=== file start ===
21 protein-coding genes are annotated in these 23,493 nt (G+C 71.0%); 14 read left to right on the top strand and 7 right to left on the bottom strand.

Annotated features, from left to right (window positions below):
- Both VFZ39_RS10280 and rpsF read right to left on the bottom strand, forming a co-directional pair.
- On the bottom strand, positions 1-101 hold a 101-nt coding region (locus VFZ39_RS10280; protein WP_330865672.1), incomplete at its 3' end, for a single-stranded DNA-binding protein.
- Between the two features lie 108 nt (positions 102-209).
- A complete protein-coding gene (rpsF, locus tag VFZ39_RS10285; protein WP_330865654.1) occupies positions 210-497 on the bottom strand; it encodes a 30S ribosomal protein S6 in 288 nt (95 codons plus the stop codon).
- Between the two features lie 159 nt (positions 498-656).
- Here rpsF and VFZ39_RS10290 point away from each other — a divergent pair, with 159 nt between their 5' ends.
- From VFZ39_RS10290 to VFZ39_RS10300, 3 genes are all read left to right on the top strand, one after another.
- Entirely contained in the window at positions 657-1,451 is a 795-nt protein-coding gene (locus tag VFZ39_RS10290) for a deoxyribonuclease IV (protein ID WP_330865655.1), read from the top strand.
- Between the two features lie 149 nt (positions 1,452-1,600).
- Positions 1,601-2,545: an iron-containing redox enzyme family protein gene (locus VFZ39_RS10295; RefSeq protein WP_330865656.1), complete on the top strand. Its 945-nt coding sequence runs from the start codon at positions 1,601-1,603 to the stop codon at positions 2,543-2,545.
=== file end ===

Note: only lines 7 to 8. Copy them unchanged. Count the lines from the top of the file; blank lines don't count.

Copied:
- Between the two features lie 159 nt (positions 498-656).
- Here rpsF and VFZ39_RS10290 point away from each other — a divergent pair, with 159 nt between their 5' ends.